Twisters in the Playoffs M. Blair PESSEMIER
After the Game M. Blair PESSEMIER

The stadium [Waconah Park] is one of the oldest in America. The structure is elegant, in an old New England style. The stands are completely covered, which helps in the rain, and keeps the floors and seats in good condition.
There is something about stamping one's feet on a wood floor that makes a team go on to win.
We bought sausages and beers, but were driven from the beer garden by raindrops. We prayed there wouldn't be another rain out, like the night before.

I started to miss baseball when we moved to Paris. I'd switch on the Internet and see that the Yankees and the Red Sox were neck and neck for the pennant. It wasn't that I exactly wanted to be at those games, but I wanted to see the grass, the uniforms, hear the crack of the bat, and smell the hot dogs and beer. It was a reminder of my culture.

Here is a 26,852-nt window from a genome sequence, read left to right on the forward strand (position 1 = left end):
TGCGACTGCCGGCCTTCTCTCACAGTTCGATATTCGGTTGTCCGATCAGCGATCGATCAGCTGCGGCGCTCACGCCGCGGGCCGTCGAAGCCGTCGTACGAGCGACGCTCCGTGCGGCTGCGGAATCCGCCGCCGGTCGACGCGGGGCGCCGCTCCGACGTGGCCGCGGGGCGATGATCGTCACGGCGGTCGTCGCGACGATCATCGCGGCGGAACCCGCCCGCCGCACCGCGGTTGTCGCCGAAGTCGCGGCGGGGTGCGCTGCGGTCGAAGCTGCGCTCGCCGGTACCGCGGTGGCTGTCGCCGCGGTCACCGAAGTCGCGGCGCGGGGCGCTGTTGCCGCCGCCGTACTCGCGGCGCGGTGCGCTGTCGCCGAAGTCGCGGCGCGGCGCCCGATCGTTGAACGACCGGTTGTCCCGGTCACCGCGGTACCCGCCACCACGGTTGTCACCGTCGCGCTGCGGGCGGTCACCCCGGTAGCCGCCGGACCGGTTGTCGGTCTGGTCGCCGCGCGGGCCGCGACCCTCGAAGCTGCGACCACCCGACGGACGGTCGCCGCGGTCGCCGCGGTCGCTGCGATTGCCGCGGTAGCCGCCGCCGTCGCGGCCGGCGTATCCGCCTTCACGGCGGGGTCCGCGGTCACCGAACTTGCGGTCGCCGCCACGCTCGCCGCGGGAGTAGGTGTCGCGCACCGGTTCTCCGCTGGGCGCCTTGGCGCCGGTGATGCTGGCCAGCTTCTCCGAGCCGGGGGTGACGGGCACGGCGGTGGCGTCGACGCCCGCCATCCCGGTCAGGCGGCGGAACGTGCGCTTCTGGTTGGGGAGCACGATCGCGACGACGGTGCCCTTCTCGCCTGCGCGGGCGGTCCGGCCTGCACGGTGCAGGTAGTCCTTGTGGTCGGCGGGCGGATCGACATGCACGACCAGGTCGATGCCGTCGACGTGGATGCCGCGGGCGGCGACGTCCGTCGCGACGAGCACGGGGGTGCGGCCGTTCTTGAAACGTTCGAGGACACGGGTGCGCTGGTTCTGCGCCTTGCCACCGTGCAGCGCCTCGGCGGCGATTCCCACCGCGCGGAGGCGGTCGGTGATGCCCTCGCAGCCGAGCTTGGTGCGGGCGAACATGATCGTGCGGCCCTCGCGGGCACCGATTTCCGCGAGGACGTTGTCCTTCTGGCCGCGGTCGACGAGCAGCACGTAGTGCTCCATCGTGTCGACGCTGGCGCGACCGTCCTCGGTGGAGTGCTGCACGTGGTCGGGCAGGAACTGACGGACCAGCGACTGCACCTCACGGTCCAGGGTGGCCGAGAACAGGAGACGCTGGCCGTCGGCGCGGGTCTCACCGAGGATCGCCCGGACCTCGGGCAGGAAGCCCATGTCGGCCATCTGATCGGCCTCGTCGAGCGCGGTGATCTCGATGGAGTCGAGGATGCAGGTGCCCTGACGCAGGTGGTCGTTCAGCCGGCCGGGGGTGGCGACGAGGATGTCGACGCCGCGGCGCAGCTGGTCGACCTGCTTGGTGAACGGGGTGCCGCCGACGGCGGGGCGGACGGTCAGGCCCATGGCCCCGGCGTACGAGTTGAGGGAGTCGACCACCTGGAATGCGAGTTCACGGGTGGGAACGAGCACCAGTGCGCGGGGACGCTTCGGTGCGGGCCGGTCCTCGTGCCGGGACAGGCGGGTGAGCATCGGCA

There are things I’ve always thought were good about baseball:
Baseball is played outside, and can be played by anyone.
It is a team sport with room for individual excellence: every player can be a hero.
It is non-violent.
There is no clock.
The players look normal.
Every game, every inning, every pitch is a new opportunity.

If we don't get there for the National Anthem, I feel as though I've missed the game....

A month with the Torrington Twisters

Selected text and images by
Laurie Fox Pessemier and M. Blair Pessemier